For the purposes of my transition, nothing has really changed physiologically. I (currently) am not on t-blockers or hormones and (as of right now) I don’t really see that changing. So for the untrained cis eye (and sometimes to other trans people), I’m just some queen with surprising long hair. But that doesn’t mean it hasn’t complicated my dating life. When presenting in Pinocchio mode (you know, look like a boy, but not a Real Boy. Get away from me with that wand Blue Fairy!), I obviously tend to attract cis gay/queer men. But upon realizing my penchant for high heels and makeup, they often make like the dodo and vanish. When presenting in my Full Queen Femme Mode, I inevitably attract a lot of trans-chasers, mostly cis straight men. But they too vanish when they realize I’m not their transsexual porn fetish fantasy and that for the most part I won’t shave nor ever feel compelled to wear impractical lingerie for their sexual pleasure. It leaves me with a sort of conundrum: either hide my femme in order to date queer cis men hell-bent on policing the queen out of all of us, or modify my body in order to live up to (cis male) expectations of what a transfeminine person is supposed to look like. Neither of those options seem viable to me. So for the most part, right now, I’m #5everalone.

5) “Not Trans Enough” is now a fear.

As a non-black transfeminine genderqueer of color, I will hold plenty of privileges over other folx who share my identity. “Am I taking too much space? Am I stealing resources?” These are obviously important questions to ask myself. (Answer: Probably tho, since I am not a trans woman. All Genderqueer people, especially transmasculine genderqueer folx, hold privilege over trans women even when our genders outside the binary aren’t fully understood or respected by society). But now that I have come out as trans, I am constantly concerned with being seen as trans enough to my trans siblings. Gender is of course a spectrum, and most (if not all) trans people know this. However, I still have an irrational (?) fear of being seen as someone who does not belong. It’s taken me so long to find what feels like home that now I’m terrified of being evicted! Additionally, it often feels like cis people’s respect for my gender and pronouns are contingent on me performing adequately what they envision “non-binary” to look like. Which (as you would imagine) sucks!

6) Fuck self-gender-policing.

On the flip side to the unrelenting fear of never being perceived as trans enough, I also feel so much more free to be a much more genderly complicated version of myself. Before I would feel pressured to dress femme — but still “male”– all the time in order to be read as gender non-conforming. In my head, I had even developed some complex equation to figure out if I was “too femme” (as if there’s such a thing!). If I had my hair down, I wouldn’t allow myself to wear lipstick. If I did wear lipstick and full face and wanted to wear heels, then I needed to wear clothes strongly gendered male and my hair up. If I wanted to wear that cute long black cardigan I just bought at H&M, then natural makeup only and no heels but hair could be down depending on pants. It was absolutely exhausting! Now as genderqueer, that same pressure doesn’t seem to apply as much. I know that I am just as genderqueer when I am in Full Queen Femme mode as when I am in Pinocchio mode. I CAN use they pronouns even if those pronouns don’t adequately perform cis notions of non-binarism. It’s awesome! Additionally, it’s allowed me to take my Full Queen Femme to a new level. I no longer care if I’m read as male or not. I will wear my hair down, beat my face, and rock my favorite heels–mental gender math be damned!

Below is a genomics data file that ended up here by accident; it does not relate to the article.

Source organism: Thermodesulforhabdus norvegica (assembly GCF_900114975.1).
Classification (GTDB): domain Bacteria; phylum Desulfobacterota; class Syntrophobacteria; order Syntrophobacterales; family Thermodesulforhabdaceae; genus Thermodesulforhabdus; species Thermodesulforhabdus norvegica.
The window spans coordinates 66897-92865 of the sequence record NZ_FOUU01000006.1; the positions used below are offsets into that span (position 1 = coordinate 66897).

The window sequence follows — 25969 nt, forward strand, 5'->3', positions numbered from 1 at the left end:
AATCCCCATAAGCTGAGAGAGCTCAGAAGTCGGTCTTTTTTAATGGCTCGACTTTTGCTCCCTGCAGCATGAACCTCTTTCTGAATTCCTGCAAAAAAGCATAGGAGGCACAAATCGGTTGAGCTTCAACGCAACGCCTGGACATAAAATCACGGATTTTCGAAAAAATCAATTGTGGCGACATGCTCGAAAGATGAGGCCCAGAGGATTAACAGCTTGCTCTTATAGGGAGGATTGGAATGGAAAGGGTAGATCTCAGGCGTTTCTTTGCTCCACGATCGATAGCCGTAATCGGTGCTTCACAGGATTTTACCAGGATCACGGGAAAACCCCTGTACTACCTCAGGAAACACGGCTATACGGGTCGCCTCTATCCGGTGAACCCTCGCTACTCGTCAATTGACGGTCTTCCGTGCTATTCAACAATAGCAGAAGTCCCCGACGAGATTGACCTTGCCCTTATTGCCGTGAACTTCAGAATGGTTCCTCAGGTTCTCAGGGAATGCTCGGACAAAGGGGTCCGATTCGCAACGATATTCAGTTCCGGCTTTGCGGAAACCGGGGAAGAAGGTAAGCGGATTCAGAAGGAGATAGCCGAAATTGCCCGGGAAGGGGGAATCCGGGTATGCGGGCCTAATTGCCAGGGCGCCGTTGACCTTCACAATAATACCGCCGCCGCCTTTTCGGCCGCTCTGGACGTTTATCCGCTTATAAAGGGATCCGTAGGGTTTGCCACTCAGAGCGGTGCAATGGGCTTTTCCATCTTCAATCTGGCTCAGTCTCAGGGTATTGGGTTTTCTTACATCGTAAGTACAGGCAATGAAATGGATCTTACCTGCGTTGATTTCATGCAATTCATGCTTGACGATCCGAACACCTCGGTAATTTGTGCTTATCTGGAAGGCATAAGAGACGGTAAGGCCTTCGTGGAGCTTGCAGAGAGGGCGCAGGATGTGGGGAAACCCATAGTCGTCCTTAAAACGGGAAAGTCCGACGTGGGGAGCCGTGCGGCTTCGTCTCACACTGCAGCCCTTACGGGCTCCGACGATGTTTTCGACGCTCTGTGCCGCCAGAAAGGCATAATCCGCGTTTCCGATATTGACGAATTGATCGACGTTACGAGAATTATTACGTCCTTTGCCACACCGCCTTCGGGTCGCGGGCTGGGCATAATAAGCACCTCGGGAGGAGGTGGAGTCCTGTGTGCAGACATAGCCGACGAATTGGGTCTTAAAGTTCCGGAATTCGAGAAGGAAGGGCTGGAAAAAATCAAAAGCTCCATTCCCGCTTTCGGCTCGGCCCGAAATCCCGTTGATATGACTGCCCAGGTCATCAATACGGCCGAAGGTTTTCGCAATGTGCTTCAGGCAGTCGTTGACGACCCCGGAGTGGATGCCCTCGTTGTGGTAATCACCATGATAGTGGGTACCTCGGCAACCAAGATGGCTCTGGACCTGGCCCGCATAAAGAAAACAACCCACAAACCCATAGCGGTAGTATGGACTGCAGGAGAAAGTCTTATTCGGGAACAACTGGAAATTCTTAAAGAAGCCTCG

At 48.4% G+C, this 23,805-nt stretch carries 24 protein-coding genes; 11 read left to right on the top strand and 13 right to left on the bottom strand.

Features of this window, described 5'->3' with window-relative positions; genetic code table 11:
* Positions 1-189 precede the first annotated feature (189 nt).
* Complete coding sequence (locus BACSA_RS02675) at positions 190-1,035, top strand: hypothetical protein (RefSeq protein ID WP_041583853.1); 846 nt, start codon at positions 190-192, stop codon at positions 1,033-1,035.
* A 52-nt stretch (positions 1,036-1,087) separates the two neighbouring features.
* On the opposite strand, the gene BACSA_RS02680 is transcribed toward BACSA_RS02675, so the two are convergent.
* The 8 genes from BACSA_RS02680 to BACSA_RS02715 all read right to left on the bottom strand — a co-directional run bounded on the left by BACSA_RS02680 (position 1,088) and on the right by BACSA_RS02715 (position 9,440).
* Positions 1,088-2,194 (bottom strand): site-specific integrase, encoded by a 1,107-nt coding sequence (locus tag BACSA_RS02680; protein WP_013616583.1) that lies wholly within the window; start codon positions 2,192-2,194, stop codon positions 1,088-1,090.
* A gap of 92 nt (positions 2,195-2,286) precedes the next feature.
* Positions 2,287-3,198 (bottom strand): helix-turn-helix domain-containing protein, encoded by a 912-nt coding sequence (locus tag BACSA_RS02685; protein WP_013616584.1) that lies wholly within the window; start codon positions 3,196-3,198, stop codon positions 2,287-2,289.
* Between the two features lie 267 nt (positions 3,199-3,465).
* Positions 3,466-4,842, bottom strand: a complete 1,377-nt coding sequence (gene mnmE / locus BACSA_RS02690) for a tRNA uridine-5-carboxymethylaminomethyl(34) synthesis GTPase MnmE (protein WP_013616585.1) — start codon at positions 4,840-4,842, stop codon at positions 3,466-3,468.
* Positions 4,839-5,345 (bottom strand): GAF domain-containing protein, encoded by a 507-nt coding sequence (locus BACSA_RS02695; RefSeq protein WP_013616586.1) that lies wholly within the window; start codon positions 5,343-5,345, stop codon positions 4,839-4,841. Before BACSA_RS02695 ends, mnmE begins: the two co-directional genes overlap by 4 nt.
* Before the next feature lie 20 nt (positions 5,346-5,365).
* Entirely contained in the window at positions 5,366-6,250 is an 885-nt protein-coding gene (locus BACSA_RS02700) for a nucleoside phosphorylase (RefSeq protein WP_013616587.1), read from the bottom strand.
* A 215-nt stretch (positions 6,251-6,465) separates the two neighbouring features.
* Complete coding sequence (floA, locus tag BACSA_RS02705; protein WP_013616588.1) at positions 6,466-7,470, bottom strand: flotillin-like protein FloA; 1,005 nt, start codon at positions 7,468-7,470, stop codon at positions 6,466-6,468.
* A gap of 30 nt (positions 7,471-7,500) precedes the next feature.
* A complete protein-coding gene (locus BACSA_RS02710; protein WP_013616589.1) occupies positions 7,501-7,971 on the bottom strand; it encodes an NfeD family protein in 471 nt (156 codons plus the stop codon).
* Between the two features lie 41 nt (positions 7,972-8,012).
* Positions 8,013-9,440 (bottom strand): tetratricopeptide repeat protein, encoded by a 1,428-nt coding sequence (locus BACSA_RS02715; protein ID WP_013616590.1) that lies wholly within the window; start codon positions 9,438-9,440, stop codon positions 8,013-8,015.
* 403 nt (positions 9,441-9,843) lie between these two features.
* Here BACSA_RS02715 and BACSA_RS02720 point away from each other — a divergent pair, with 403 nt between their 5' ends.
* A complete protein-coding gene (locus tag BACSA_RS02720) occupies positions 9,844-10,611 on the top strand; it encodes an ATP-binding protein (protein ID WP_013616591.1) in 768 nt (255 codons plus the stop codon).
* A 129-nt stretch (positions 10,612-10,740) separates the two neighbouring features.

7) I have wonderful people in my life.

Ok, technically I already knew this. But coming out as genderqueer this year has demonstrated to me just how awesome everyone around me is. Everyone from the group of besties we affectionately refer to as the Bottom Caucus (or Coven, depending of how obsessed we are with Jessica Lange and Angela Bassett’s portrayal of witches in American Horror Story), to my wonderful and supportive friends at United Latin@ Pride, to all the new friends I’ve made and continue to make as I increase my involvement in trans community organizing through the Trans Oral History Project and the TransLatin@ Coalition. This year had shown me just how fortunate I am. I’m sure my gender journey is far from over (is it ever?) but I’m glad to be surrounded by so many folx who will stand by me every step of the way.